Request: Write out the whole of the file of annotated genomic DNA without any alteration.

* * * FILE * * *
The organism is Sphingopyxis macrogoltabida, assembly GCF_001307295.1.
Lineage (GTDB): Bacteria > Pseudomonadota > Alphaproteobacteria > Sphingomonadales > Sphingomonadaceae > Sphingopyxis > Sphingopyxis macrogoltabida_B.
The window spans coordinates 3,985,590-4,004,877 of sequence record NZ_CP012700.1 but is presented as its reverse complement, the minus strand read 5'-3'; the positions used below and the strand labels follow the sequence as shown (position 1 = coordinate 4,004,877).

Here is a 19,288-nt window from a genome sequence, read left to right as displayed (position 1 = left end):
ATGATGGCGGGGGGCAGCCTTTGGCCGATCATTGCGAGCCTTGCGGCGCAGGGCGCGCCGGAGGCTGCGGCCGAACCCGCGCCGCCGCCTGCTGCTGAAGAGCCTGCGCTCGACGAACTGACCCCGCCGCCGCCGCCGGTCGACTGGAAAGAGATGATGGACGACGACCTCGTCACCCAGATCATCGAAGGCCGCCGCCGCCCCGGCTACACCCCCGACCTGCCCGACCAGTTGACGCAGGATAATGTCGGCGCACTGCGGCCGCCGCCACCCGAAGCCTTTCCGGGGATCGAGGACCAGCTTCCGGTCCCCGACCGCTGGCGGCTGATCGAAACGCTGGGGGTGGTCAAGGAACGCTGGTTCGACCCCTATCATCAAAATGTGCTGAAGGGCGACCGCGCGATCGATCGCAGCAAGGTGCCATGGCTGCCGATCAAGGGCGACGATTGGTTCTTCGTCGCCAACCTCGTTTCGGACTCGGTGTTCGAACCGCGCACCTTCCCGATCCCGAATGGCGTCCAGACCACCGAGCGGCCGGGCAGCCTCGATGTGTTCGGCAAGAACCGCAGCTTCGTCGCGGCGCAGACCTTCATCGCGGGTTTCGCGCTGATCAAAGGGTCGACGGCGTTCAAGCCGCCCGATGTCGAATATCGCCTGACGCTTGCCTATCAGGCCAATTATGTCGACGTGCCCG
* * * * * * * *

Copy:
The organism is Sphingopyxis macrogoltabida, assembly GCF_001307295.1.
Lineage (GTDB): Bacteria > Pseudomonadota > Alphaproteobacteria > Sphingomonadales > Sphingomonadaceae > Sphingopyxis > Sphingopyxis macrogoltabida_B.
The window spans coordinates 3,985,590-4,004,877 of sequence record NZ_CP012700.1 but is presented as its reverse complement, the minus strand read 5'-3'; the positions used below and the strand labels follow the sequence as shown (position 1 = coordinate 4,004,877).

Here is a 19,288-nt window from a genome sequence, read left to right as displayed (position 1 = left end):
ATGATGGCGGGGGGCAGCCTTTGGCCGATCATTGCGAGCCTTGCGGCGCAGGGCGCGCCGGAGGCTGCGGCCGAACCCGCGCCGCCGCCTGCTGCTGAAGAGCCTGCGCTCGACGAACTGACCCCGCCGCCGCCGCCGGTCGACTGGAAAGAGATGATGGACGACGACCTCGTCACCCAGATCATCGAAGGCCGCCGCCGCCCCGGCTACACCCCCGACCTGCCCGACCAGTTGACGCAGGATAATGTCGGCGCACTGCGGCCGCCGCCACCCGAAGCCTTTCCGGGGATCGAGGACCAGCTTCCGGTCCCCGACCGCTGGCGGCTGATCGAAACGCTGGGGGTGGTCAAGGAACGCTGGTTCGACCCCTATCATCAAAATGTGCTGAAGGGCGACCGCGCGATCGATCGCAGCAAGGTGCCATGGCTGCCGATCAAGGGCGACGATTGGTTCTTCGTCGCCAACCTCGTTTCGGACTCGGTGTTCGAACCGCGCACCTTCCCGATCCCGAATGGCGTCCAGACCACCGAGCGGCCGGGCAGCCTCGATGTGTTCGGCAAGAACCGCAGCTTCGTCGCGGCGCAGACCTTCATCGCGGGTTTCGCGCTGATCAAAGGGTCGACGGCGTTCAAGCCGCCCGATGTCGAATATCGCCTGACGCTTGCCTATCAGGCCAATTATGTCGACGTGCCCG